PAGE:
Recommendations for landlords
Ensure your property is well presented, and is marketed to suitable applicants. Each property is competing with more than it would have this time last year (though less than previous years). Even some of the ‘strongest’ tenants are holding firm on their budgets, and so we would encourage you to be competitive with asking prices.
Whilst the lack of demand is driving rents up, the cost of living is supressing them, so finding the ‘sweet spot’ is somewhat of a science at the moment.
Even though there are various legislative and tax related changes impacting landlords, some of which are still to be confirmed, we continue to see landlords entering the market – albeit at a slower rate than past years – who are achieving yield levels on both long and short lets that we haven’t seen for many years.
It is useful to be aware that the coming changes with the Renters (Reform) Bill will are designed to quickly regain possession where a tenant is in breach of their agreement (including rent arrears and anti-social behaviour). It is also understood that you will continue to be able to sell, or move into your property if needed.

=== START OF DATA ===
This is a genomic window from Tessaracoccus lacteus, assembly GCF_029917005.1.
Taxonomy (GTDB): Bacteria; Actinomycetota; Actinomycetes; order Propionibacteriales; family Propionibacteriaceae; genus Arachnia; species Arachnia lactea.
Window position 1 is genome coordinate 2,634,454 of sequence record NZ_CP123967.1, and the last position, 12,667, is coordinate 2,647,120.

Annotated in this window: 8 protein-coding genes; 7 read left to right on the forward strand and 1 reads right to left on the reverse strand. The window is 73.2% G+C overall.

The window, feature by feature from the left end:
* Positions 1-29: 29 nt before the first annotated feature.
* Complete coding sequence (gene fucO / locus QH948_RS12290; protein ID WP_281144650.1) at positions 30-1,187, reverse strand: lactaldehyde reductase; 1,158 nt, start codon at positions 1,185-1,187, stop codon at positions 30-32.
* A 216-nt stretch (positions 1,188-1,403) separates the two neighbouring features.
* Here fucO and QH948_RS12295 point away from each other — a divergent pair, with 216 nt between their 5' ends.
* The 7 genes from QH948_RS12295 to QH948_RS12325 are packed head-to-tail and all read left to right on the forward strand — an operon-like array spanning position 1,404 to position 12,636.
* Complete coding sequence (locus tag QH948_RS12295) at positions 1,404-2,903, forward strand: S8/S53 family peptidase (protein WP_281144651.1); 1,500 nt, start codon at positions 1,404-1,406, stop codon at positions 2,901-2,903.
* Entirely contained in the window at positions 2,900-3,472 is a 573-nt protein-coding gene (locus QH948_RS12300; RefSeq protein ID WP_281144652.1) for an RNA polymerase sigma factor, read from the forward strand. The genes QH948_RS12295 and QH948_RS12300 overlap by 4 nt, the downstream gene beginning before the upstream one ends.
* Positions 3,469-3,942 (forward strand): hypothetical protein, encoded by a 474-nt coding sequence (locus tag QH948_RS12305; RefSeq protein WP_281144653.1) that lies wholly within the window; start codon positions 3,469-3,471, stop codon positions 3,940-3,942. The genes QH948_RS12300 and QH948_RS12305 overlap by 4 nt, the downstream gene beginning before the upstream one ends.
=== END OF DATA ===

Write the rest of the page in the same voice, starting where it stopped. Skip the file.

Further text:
Advice for tenants
First and foremost, it is good news that there are more homes coming to the market, however I’d suggest an air of caution with how much comfort you take in this. Tenants who are securing the best properties right now are continuing to offer asking price or higher, meaning rents remain incredibly competitive.
The best thing you can do to secure a property is to prepare. Prepare your documents, your references, your finances, and importantly yourself to be ready to make a decision quickly when it comes to what you will compromise on and what your absolute ‘must haves’ are.
Currently, very few potential tenants will have the luxury of seeing multiple properties and considering them thoroughly before placing an offer. When pitching an offer, it is important that you put your best foot forward and offer strong, it’s unlikely you’ll be about revisit your offer.
And whilst we await further granular detail of the Renters (Reform) Bill, a key change includes the end of ‘no-fault evictions’ – in our experience, tenancies that are ended in this way represent a small minority.